I am posting an article by Manzur Ejaz that was published by The Friday Times. This is a great piece:

Fascination with the naughty butter-thief Krishna in the Punjab remained the undercurrent of the cultural milieu for so long that Waris Shah’s Ranjha appears to be a reincarnation of Krishna in many aspects. Khawaja Ghulam Farid, the great Sufi poet, also considered Krishna a sacred prophet of the Hindus like all other prophets. But the question is how did the dark skinned Lord come to dominate the land of the fair Aryans who believed that a dark man ‘seen seated in the market-place [is] like a heap of black beans.’

Upon invading the Punjab in the fourth century, the Greeks observed that worship of the Indian god Krishna was prevalent. The Greeks likened him to their own god Hercules, a matchless athlete, burnt black by the sun who married many nymphs, as did Krishna. The Greeks also equated their god Dionysus with the Vedic god Indra who is portrayed as a hard drinker and a tough fighter in the Rigveda. The war between the Krishna and Indra cults continued in the fertile regions of the Punjab. Indra brought knowledge of iron and metals, the use of oxen for agriculture and knowledge of the art of house building. But Krishna’s appeal was more transcendental.

In the beginning Krishna was the god of the Yudas, one of the five Aryan tribes of the Punjab who continued warring with each another. The famous epic war of the Mahabharata was an inter-tribal war between two rivals, the Kauravas and the Pandavas, within the Yudas tribe. According to historians, Krishna’s entry into the war on the Pandava side is a later insertion into the Krishna story. Therefore, the Hindu scripture Gita, a dialogue between Lord Krishna and the bravest and most skilled warrior of the Pandava brothers, Arjun, may have been created much later than the Mahabharata. Although the Yudas finished each other off within the thirty six years of the Mahabharata war, the cult of their god Krishna continued to prevail.

In the Rigveda, Krishna is portrayed as a demon, the enemy of their most popular god Indra. Krishna was a symbolic representative of dark skinned pre-Aryan Punjabis in early Vedic writings. However, in later literature, Krishna started emerging as a saviour by protecting cattle from Indra’s attacks. The conflict between Krishna and Indra is reflective of tribal wars between the Nagas and the Kauravas: Indra is on the Nagas’ side and Krishna helps the junior Pandava (branch of the Kauravas) to successfully crush the Nagas. This episode further boosted Krishna’s image as opposed to that of Indra.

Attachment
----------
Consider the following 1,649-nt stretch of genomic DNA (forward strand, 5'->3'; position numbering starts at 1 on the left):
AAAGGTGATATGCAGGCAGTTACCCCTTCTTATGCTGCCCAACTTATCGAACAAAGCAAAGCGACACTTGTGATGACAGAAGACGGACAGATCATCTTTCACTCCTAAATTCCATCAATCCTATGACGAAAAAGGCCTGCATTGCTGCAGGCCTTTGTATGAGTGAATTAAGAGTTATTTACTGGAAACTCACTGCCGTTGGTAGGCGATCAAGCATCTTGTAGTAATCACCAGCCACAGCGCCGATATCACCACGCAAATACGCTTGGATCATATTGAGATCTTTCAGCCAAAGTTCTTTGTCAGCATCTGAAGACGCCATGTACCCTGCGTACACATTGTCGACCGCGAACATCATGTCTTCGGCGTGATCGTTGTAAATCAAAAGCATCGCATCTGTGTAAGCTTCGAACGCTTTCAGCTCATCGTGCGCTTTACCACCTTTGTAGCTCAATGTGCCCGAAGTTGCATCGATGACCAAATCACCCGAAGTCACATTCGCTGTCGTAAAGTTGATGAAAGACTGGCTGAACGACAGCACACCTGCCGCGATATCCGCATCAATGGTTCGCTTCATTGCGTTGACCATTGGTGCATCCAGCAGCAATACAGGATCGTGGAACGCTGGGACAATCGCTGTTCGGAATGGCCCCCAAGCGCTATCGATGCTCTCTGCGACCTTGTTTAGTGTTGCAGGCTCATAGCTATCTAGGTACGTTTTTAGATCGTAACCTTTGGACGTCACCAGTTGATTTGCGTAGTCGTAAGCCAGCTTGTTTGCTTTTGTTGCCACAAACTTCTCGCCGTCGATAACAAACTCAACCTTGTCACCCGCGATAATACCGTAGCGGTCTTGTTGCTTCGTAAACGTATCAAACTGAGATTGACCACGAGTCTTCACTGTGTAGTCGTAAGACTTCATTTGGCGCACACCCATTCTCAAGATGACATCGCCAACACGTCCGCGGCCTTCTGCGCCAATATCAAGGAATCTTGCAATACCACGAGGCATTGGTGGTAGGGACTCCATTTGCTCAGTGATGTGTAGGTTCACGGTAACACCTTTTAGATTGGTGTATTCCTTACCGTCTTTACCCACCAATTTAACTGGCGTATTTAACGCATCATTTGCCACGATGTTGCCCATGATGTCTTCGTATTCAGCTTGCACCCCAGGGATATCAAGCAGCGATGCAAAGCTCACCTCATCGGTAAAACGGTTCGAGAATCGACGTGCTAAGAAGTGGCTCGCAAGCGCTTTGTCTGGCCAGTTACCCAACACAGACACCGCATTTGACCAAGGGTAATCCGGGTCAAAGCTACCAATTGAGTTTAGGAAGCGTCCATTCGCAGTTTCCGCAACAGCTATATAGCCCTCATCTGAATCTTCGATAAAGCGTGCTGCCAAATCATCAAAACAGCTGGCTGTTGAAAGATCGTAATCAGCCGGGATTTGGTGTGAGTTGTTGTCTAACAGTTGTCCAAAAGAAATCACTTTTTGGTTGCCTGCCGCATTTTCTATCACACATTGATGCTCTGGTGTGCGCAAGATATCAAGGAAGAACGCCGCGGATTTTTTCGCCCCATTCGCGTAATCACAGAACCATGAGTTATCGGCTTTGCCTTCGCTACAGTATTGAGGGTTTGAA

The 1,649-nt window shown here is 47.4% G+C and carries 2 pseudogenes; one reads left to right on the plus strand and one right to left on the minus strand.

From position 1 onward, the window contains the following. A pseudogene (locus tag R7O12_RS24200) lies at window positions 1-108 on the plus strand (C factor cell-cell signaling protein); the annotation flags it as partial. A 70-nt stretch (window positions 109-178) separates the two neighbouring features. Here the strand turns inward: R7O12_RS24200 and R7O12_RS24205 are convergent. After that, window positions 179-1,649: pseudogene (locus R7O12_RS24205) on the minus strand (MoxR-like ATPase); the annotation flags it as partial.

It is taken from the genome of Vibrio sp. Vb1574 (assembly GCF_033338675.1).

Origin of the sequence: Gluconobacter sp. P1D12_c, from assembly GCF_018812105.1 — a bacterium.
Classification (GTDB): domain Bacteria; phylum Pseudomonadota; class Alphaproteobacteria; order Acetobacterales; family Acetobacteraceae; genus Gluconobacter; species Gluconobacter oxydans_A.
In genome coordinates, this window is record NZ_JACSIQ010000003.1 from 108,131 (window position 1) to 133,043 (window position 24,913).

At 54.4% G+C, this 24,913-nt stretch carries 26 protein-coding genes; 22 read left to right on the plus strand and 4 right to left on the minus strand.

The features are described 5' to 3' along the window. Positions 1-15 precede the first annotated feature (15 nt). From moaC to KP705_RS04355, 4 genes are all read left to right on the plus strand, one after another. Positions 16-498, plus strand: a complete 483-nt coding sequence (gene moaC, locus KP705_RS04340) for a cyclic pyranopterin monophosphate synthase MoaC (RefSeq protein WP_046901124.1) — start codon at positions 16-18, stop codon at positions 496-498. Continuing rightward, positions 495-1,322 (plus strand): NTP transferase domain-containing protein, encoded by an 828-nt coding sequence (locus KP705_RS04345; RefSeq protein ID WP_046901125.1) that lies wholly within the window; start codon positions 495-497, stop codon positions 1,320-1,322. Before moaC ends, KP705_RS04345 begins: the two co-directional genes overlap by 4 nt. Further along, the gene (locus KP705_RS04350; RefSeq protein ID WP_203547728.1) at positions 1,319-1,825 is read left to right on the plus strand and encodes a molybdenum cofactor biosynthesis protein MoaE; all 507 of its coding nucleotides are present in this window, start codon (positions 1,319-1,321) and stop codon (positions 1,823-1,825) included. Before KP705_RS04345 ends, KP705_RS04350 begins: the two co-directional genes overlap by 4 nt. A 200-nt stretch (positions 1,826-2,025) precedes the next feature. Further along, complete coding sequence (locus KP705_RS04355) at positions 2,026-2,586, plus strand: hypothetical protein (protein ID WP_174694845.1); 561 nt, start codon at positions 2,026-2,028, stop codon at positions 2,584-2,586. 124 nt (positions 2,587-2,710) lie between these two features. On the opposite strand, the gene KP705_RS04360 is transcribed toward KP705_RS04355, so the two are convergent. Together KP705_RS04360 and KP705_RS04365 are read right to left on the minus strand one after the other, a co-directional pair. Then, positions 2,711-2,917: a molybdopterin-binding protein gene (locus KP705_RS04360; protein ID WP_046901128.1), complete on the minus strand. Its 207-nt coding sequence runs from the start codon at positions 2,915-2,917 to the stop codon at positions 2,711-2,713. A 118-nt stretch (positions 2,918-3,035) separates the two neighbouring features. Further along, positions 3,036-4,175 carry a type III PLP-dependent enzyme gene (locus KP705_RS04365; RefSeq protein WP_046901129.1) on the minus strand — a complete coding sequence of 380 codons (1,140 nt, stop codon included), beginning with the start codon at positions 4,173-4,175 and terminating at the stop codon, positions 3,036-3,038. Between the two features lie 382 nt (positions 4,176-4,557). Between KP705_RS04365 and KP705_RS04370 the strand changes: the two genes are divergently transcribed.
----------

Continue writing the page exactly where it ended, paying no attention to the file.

It is hard to verify the exact point at which Krishna replaced Indra’s cult in the Punjab. However, it is clear that it happened during the period when pastoral life was giving way to a settled agrarian society. Indra’s image may have better suited a community which was continually fighting and offering sacrifices. But, for the settled agrarian society this was costly, unsettling and intolerable. Therefore, the new society found a better substitute in Krishna. His image was also more appealing to the pre-Aryan people who had been suffering at the hands of Indra’s followers.

Furthermore, the aborigine tribes who had long survived at the level of food gathering, were subjugated by herd breeding and agrarian Aryans, or were forced to surrender to them because of natural calamities like droughts. Food gathering communities, being small and thinly scattered over vast areas needed much more land per head and were always vulnerable to invaders and the forces of nature. Unfortunately, they had to join Aryan society at the lowest levels as Shudras or even below that.

Many of Krishna’s marriages are said to have been with indigenous women. Apart from Vrinda and Radha, Krishna’s wives are said to be 16,108. Some of the wives like Jambavati, daughter of the ‘bear’ clan, belonged to an old tribe. Another wife, Rukmini, was associated with the Bhojas who were considered savages at that time. Many of Krishna’s wives were paris (fairies) or water nymphs. The variety in Krishna’s wives shows how different local aborigines and Aryans were inter-marrying and how the beliefs of various cults were being amalgamated into Krishna’s image. Furthermore, it was a way of assimilating patriarchal Aryans with matriarchal pre-Aryans or aborigines.